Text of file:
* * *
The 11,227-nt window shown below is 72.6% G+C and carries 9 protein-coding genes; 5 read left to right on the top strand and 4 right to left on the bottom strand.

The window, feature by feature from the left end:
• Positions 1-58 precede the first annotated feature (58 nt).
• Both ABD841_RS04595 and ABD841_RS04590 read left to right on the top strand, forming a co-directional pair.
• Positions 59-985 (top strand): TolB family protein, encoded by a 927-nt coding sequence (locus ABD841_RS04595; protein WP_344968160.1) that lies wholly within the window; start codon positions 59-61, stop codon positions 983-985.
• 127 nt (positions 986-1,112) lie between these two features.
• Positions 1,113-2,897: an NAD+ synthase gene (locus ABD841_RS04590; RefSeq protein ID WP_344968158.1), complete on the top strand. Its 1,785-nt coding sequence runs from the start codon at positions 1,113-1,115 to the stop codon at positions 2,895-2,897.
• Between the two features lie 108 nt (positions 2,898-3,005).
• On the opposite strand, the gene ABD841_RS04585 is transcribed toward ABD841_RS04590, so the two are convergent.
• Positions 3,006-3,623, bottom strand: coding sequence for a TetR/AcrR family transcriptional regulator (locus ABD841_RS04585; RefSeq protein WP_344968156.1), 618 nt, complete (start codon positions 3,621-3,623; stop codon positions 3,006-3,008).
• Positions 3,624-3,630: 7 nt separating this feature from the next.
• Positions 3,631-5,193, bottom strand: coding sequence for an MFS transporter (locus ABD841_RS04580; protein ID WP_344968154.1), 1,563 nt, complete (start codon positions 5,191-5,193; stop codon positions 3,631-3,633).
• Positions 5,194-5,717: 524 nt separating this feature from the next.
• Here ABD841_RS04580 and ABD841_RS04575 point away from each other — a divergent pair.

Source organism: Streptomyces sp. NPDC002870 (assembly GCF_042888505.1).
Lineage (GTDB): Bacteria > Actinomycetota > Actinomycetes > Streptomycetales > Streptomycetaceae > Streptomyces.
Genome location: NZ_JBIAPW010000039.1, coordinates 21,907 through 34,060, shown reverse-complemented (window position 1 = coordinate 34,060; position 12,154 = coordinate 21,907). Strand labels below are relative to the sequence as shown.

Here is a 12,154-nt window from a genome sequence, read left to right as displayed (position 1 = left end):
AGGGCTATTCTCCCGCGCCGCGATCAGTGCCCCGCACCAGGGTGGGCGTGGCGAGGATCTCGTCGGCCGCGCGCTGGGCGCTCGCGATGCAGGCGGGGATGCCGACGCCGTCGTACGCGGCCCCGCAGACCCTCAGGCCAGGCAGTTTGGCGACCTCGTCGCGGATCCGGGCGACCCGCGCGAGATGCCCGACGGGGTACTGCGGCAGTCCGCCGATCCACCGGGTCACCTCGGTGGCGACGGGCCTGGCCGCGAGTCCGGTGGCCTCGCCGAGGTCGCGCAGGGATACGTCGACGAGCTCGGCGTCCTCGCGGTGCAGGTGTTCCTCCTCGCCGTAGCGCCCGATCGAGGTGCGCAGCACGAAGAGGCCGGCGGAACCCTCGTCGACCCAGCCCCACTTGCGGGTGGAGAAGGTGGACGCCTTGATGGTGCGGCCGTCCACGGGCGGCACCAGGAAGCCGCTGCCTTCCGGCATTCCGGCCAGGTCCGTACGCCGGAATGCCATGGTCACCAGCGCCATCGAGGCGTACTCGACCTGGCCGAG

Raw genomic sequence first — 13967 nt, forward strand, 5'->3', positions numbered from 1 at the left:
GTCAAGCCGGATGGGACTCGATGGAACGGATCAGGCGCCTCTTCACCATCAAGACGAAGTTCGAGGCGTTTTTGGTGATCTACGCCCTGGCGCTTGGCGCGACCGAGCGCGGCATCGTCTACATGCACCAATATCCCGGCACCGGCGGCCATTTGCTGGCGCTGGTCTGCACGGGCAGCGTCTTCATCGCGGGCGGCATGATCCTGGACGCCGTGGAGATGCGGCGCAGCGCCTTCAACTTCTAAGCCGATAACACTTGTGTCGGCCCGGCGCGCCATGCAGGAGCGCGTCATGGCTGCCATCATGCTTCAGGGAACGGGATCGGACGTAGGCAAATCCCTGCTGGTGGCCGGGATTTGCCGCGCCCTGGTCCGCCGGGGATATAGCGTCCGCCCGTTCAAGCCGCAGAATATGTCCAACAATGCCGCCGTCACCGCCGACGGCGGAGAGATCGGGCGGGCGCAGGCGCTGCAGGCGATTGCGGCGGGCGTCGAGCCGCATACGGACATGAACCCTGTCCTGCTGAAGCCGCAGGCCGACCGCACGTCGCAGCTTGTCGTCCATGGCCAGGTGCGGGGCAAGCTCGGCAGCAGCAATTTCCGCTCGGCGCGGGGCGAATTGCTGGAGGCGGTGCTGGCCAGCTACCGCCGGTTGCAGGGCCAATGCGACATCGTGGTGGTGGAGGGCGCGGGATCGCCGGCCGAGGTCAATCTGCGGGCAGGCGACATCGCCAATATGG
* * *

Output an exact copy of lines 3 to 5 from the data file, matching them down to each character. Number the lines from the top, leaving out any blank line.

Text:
• Positions 1-58 precede the first annotated feature (58 nt).
• Both ABD841_RS04595 and ABD841_RS04590 read left to right on the top strand, forming a co-directional pair.
• Positions 59-985 (top strand): TolB family protein, encoded by a 927-nt coding sequence (locus ABD841_RS04595; protein WP_344968160.1) that lies wholly within the window; start codon positions 59-61, stop codon positions 983-985.